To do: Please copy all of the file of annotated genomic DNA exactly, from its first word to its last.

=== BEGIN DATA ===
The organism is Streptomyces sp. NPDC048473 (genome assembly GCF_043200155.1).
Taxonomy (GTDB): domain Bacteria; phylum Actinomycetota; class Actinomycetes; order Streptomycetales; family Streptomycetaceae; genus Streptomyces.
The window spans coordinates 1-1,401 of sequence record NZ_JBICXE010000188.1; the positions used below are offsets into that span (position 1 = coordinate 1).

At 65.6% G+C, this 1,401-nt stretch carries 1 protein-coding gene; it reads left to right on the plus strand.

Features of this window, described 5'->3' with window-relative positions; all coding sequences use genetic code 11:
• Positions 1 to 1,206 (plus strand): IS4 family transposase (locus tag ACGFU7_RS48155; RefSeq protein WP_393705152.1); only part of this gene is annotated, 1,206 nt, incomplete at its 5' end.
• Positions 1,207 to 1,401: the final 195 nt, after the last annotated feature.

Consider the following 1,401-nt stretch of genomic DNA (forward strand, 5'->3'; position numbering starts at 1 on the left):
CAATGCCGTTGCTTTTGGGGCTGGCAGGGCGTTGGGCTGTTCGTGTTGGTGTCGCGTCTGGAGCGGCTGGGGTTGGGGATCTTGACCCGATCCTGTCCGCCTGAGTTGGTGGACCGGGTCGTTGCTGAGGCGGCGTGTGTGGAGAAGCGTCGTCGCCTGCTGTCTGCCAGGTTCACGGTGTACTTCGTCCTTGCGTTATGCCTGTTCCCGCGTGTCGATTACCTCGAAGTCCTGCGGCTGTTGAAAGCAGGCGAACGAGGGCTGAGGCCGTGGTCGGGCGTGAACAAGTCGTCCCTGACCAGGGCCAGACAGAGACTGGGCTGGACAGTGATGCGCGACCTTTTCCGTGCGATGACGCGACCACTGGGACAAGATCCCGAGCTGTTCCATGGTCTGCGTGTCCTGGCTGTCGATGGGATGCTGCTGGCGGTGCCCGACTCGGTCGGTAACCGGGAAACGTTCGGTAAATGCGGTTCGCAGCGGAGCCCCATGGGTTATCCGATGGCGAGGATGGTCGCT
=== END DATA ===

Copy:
The organism is Streptomyces sp. NPDC048473 (genome assembly GCF_043200155.1).
Taxonomy (GTDB): domain Bacteria; phylum Actinomycetota; class Actinomycetes; order Streptomycetales; family Streptomycetaceae; genus Streptomyces.
The window spans coordinates 1-1,401 of sequence record NZ_JBICXE010000188.1; the positions used below are offsets into that span (position 1 = coordinate 1).

At 65.6% G+C, this 1,401-nt stretch carries 1 protein-coding gene; it reads left to right on the plus strand.

Features of this window, described 5'->3' with window-relative positions; all coding sequences use genetic code 11:
• Positions 1 to 1,206 (plus strand): IS4 family transposase (locus tag ACGFU7_RS48155; RefSeq protein WP_393705152.1); only part of this gene is annotated, 1,206 nt, incomplete at its 5' end.
• Positions 1,207 to 1,401: the final 195 nt, after the last annotated feature.

Consider the following 1,401-nt stretch of genomic DNA (forward strand, 5'->3'; position numbering starts at 1 on the left):
CAATGCCGTTGCTTTTGGGGCTGGCAGGGCGTTGGGCTGTTCGTGTTGGTGTCGCGTCTGGAGCGGCTGGGGTTGGGGATCTTGACCCGATCCTGTCCGCCTGAGTTGGTGGACCGGGTCGTTGCTGAGGCGGCGTGTGTGGAGAAGCGTCGTCGCCTGCTGTCTGCCAGGTTCACGGTGTACTTCGTCCTTGCGTTATGCCTGTTCCCGCGTGTCGATTACCTCGAAGTCCTGCGGCTGTTGAAAGCAGGCGAACGAGGGCTGAGGCCGTGGTCGGGCGTGAACAAGTCGTCCCTGACCAGGGCCAGACAGAGACTGGGCTGGACAGTGATGCGCGACCTTTTCCGTGCGATGACGCGACCACTGGGACAAGATCCCGAGCTGTTCCATGGTCTGCGTGTCCTGGCTGTCGATGGGATGCTGCTGGCGGTGCCCGACTCGGTCGGTAACCGGGAAACGTTCGGTAAATGCGGTTCGCAGCGGAGCCCCATGGGTTATCCGATGGCGAGGATGGTCGCT